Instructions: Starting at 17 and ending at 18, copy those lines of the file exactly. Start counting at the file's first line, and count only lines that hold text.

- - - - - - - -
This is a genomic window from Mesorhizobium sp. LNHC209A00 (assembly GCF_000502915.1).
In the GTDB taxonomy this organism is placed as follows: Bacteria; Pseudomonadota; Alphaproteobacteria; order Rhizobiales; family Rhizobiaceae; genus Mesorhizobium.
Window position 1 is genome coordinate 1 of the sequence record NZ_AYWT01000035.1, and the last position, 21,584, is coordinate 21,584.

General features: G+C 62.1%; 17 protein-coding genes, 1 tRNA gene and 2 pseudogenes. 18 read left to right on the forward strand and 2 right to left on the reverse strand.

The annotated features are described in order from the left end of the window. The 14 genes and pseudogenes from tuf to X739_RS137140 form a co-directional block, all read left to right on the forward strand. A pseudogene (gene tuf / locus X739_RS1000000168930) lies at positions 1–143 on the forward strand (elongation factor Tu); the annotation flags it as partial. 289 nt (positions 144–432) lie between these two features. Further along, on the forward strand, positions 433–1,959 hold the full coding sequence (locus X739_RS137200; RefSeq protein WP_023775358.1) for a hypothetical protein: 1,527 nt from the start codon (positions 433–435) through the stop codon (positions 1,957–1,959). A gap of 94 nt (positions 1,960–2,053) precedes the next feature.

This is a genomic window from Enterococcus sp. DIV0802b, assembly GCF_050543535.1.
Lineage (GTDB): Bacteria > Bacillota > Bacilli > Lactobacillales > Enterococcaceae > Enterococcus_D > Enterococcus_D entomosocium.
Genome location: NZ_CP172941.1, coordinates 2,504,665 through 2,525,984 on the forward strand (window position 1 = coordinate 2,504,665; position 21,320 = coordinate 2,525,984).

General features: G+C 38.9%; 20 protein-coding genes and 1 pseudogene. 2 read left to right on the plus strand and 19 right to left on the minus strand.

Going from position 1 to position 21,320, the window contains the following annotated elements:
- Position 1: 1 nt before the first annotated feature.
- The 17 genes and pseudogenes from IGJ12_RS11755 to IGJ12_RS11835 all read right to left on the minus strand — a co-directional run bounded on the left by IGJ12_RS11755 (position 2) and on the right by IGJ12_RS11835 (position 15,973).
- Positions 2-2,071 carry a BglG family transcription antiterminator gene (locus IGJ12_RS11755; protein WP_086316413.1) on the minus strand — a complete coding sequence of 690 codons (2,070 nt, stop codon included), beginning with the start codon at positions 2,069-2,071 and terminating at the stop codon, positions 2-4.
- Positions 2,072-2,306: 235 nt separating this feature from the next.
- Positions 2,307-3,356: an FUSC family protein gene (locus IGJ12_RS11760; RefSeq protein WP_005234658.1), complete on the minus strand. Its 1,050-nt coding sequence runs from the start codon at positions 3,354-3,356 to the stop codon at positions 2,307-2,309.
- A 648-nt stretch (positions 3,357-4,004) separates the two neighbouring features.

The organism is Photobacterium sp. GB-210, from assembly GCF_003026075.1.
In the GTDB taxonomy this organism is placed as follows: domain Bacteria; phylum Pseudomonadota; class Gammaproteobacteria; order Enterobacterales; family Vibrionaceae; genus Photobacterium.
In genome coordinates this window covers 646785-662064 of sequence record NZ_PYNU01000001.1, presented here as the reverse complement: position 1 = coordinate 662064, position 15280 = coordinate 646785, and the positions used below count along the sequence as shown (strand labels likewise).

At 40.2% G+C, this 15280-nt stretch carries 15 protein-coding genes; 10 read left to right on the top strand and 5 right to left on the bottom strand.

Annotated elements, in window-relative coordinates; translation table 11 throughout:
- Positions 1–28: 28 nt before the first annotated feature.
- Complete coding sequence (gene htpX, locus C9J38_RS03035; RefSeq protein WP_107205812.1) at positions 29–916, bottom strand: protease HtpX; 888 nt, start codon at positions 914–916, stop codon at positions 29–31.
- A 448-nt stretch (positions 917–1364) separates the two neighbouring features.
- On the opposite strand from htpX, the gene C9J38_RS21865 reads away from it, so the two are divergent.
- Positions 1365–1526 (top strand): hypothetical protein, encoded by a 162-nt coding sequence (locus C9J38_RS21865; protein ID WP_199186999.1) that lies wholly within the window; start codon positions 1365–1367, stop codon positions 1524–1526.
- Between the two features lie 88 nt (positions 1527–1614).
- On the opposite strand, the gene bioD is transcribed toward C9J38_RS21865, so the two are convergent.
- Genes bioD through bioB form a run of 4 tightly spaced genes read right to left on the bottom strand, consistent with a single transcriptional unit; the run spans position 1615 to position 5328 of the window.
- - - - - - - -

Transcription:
The organism is Photobacterium sp. GB-210, from assembly GCF_003026075.1.
In the GTDB taxonomy this organism is placed as follows: domain Bacteria; phylum Pseudomonadota; class Gammaproteobacteria; order Enterobacterales; family Vibrionaceae; genus Photobacterium.